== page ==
Wednesday, July 23, 2008

A Place of Very Little Hope

Barack Obama was at Yad Vashem earlier today. At the end of his visit he commented that "ultimately, this is a place of hope".

Which of course it isn't, or shouldn't be.

Israel is ultimately a place of hope. The ability of the survivors of the Shoah to forge positive lives for themselves, many hundreds of thousands of them, is not only a place of hope, it's a deafening rebuke for all the fools who like to excuse victims or perceived victims for their consequent weaknesses. And yes, the designers of Yad Vashem's museum and grounds succumbed to the temptation and allowed their story to be caught up in the inspirational power of Israel, and at times they are carried away by the justified triumphalism of some survivors; by doing so, they diminish the story they're supposed to be telling.

But Obama, we're told, is extraordinarily intelligent, and sees farther and clearer than most of us. He should have been able to see through the distractions that were set in his path, and he should have been able to set aside the innate optimism of a liberal politician and of the black man who is poised to break the ultimate glass ceiling, and he should have recognized that Yad Vashem is anything but a place of hope. If there is hope for humanity it is in spite of that story, not as a result of it.


Anonymous said...


The democrats, in 1972, ran George McGovern. We were at war in Vietnam. The kids were going crazy in the streets. And, Nixon won his re-election in a landslide.

Personally, I don't think Obama has a chance. I do believe, however, that there's anger at Bush. And, this will mean the GOP lost its majority in Congress. But that has more to do with the jerks in Congress; than anything else.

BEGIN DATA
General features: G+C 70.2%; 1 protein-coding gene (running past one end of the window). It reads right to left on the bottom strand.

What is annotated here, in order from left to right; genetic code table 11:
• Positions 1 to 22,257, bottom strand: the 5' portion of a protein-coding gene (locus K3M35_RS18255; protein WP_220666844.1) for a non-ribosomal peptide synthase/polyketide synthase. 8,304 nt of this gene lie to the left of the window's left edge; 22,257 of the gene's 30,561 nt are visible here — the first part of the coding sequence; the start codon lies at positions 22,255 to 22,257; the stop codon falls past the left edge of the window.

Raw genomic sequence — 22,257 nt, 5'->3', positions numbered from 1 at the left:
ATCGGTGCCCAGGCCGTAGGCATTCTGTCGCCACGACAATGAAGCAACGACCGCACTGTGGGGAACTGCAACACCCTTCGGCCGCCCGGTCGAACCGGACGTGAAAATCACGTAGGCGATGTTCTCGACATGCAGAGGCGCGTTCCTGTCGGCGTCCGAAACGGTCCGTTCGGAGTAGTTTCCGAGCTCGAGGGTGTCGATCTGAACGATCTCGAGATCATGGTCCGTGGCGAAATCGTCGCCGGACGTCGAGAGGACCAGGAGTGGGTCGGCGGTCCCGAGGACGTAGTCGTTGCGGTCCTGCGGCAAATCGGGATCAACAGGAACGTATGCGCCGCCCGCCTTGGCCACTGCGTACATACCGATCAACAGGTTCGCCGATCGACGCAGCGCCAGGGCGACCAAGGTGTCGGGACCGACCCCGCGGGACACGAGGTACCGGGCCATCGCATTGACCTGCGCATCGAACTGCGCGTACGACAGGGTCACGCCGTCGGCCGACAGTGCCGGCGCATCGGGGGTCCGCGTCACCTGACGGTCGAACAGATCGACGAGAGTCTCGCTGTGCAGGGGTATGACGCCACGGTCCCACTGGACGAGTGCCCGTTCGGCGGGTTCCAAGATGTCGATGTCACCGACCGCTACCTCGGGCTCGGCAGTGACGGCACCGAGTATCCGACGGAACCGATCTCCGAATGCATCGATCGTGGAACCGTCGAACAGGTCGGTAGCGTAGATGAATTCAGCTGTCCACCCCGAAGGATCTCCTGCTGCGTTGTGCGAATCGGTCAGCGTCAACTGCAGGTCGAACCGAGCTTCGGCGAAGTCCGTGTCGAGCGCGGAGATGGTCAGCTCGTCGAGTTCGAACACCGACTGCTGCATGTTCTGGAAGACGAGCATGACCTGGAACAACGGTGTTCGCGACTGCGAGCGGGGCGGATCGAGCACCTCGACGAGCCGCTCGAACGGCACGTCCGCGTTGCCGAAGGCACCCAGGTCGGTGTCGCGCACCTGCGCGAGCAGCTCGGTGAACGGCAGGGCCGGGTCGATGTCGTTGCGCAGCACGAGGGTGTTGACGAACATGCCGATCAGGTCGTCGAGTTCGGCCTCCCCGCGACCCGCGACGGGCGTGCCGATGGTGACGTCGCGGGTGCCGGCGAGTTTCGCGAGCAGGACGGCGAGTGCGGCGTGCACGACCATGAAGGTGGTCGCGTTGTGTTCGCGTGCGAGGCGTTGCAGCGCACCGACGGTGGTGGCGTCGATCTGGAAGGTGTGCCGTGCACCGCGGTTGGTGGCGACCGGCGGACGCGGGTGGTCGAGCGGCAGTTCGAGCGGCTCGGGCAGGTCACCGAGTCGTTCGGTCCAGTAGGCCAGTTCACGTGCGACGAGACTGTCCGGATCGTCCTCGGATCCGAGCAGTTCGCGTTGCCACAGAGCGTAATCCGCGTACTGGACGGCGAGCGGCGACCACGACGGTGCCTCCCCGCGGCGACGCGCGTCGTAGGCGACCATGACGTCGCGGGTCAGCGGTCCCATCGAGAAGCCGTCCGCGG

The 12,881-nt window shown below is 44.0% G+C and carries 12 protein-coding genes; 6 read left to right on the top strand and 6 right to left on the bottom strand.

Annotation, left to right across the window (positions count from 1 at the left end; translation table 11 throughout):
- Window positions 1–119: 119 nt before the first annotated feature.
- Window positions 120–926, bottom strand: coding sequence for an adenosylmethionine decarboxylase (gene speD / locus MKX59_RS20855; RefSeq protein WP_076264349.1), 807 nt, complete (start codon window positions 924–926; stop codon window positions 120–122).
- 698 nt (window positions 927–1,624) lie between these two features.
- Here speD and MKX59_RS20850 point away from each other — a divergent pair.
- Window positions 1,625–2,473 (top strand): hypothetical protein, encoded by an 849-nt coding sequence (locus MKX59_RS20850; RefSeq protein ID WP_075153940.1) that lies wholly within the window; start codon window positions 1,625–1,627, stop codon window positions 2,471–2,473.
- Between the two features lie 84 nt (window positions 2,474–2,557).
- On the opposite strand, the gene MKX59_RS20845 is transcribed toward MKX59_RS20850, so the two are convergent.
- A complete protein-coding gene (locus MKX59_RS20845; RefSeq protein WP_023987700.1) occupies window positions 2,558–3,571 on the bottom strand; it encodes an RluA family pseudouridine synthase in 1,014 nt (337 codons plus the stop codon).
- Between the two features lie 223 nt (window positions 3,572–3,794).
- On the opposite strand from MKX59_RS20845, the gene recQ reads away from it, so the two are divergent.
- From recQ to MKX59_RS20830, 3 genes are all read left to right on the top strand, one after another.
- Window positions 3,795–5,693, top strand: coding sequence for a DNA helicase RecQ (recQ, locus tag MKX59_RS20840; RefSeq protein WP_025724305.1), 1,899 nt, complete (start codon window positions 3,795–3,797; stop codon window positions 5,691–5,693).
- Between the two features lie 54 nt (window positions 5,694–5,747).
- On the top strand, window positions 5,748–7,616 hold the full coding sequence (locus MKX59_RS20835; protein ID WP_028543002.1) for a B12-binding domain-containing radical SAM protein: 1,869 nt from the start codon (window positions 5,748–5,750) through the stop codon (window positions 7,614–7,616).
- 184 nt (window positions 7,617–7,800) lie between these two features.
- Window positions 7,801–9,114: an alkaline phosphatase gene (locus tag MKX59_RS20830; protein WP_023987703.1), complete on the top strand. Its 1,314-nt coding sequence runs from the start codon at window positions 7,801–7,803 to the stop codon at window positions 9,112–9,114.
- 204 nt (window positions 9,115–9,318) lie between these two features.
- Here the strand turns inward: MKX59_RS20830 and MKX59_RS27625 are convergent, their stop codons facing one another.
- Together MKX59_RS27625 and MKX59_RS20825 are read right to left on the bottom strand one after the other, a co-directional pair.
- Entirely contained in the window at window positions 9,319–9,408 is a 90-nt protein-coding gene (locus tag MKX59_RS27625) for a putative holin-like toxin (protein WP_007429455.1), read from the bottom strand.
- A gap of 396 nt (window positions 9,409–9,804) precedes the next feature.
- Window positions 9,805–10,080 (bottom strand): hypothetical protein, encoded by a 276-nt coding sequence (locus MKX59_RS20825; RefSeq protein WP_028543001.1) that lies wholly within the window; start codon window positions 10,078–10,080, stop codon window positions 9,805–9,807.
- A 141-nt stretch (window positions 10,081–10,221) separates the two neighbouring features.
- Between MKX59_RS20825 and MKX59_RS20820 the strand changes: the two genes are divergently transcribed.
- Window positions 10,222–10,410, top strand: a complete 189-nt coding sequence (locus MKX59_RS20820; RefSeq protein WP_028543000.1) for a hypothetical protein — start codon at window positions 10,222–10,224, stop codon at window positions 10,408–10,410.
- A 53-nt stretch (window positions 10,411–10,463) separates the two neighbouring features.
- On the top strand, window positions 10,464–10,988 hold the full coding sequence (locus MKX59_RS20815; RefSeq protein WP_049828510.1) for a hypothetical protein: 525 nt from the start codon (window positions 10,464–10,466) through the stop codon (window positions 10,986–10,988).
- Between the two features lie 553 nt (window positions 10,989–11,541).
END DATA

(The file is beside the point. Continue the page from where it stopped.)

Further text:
The way American tend to vote is to "split" their tickets. So, a lot of Americans can give McCain the vote; while they also vote for democrats.

And, it's not as if Obama isn't give Rush Limbaugh sounds bites to play. And, I've seen stuff up at U-Tube, of his visit ... (where the other day, in Jordan, he said "Israel has a very good friend in Israel." Well, you can't get more circular than that.)

It's also an interesting race. Way more interesting than when Dukakis ran against the Elder Bush (1988). And, the Elder Bush became President #41.

Also, since you're watching Olmert getting clobbered by the press; it's worth mentioning that in America the audience is more mature. Ken Starr didn't lay a glove on Bill Clinton. Even though he used grand jury testimony to embarrass our president.

It's worth mentioning that grand jury testimony is considered secret. Well, Ken Starr, to get around this, sent all the testimony to Congress; where all the pages then flew open. But Bill Clinton held his ground!

And, I don't have to tell you that Ronald Reagan was called Mr. Teflon. Yes. It irked the press they couldn't lay a glove on him.

But if you looked, you'd see that journalists are of a different ilk. Like hollywood stars. No longer able to identify with the average American.

I only hope that Olmert will be as lucky; given who is after his skull. All those people who were against disengagement, by the way, happen to be in the minority.

As to Obama; Yad Vashem was turned into a "photo stop" long ago. I don't know why, but I think it's political. Which has nothing to do, at all, with the sadness of what happened during the Holocaust.

It's a terrible thing when you have "No Exit."

Could Obama have made his visit to Israel without a stop at Yad Vashem? I think not. So I don't blame him for going there at all.

Anonymous said...

A very concise description of the new architecture of Yad Vashem (put aside your more general remarks). I remember our talk when the new entrance and museum was still under construction.
Yes, Yad Vashem is a very special place, but it seems that it's message is not so obvious to everyone as it should be.
Still, there is one small point of hope: the alley of the righteous.

steve said...

".....Yad Vashem is anything but a place of hope. If there is hope for humanity it is in spite of that story, not as a result of it."

Sounds contradictory to me, Yaacov.